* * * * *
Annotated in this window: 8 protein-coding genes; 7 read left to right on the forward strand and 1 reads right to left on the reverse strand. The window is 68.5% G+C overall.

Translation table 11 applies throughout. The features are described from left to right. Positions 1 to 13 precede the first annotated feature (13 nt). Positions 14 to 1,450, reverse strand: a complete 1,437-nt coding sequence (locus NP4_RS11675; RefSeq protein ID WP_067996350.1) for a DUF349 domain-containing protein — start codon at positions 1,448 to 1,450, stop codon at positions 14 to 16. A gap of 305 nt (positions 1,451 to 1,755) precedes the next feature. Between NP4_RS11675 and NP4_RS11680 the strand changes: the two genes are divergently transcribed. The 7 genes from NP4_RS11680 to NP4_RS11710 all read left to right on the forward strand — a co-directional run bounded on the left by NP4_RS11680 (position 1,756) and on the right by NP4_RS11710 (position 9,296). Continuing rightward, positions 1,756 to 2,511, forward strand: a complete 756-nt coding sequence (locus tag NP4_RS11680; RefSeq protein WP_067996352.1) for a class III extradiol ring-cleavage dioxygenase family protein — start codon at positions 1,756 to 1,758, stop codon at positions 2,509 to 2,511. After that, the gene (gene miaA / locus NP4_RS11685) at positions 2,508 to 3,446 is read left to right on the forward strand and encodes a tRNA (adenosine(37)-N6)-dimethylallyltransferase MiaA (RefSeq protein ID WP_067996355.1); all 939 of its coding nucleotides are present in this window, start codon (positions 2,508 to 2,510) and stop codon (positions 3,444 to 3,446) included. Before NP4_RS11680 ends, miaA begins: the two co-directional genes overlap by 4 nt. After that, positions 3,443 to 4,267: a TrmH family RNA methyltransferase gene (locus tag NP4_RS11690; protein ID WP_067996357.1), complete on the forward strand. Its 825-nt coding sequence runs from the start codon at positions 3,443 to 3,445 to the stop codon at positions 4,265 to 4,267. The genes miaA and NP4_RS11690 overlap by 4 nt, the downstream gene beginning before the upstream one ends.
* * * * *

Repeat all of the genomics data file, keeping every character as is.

Annotated in this window: 8 protein-coding genes; 7 read left to right on the forward strand and 1 reads right to left on the reverse strand. The window is 68.5% G+C overall.

Translation table 11 applies throughout. The features are described from left to right. Positions 1 to 13 precede the first annotated feature (13 nt). Positions 14 to 1,450, reverse strand: a complete 1,437-nt coding sequence (locus NP4_RS11675; RefSeq protein ID WP_067996350.1) for a DUF349 domain-containing protein — start codon at positions 1,448 to 1,450, stop codon at positions 14 to 16. A gap of 305 nt (positions 1,451 to 1,755) precedes the next feature. Between NP4_RS11675 and NP4_RS11680 the strand changes: the two genes are divergently transcribed. The 7 genes from NP4_RS11680 to NP4_RS11710 all read left to right on the forward strand — a co-directional run bounded on the left by NP4_RS11680 (position 1,756) and on the right by NP4_RS11710 (position 9,296). Continuing rightward, positions 1,756 to 2,511, forward strand: a complete 756-nt coding sequence (locus tag NP4_RS11680; RefSeq protein WP_067996352.1) for a class III extradiol ring-cleavage dioxygenase family protein — start codon at positions 1,756 to 1,758, stop codon at positions 2,509 to 2,511. After that, the gene (gene miaA / locus NP4_RS11685) at positions 2,508 to 3,446 is read left to right on the forward strand and encodes a tRNA (adenosine(37)-N6)-dimethylallyltransferase MiaA (RefSeq protein ID WP_067996355.1); all 939 of its coding nucleotides are present in this window, start codon (positions 2,508 to 2,510) and stop codon (positions 3,444 to 3,446) included. Before NP4_RS11680 ends, miaA begins: the two co-directional genes overlap by 4 nt. After that, positions 3,443 to 4,267: a TrmH family RNA methyltransferase gene (locus tag NP4_RS11690; protein ID WP_067996357.1), complete on the forward strand. Its 825-nt coding sequence runs from the start codon at positions 3,443 to 3,445 to the stop codon at positions 4,265 to 4,267. The genes miaA and NP4_RS11690 overlap by 4 nt, the downstream gene beginning before the upstream one ends.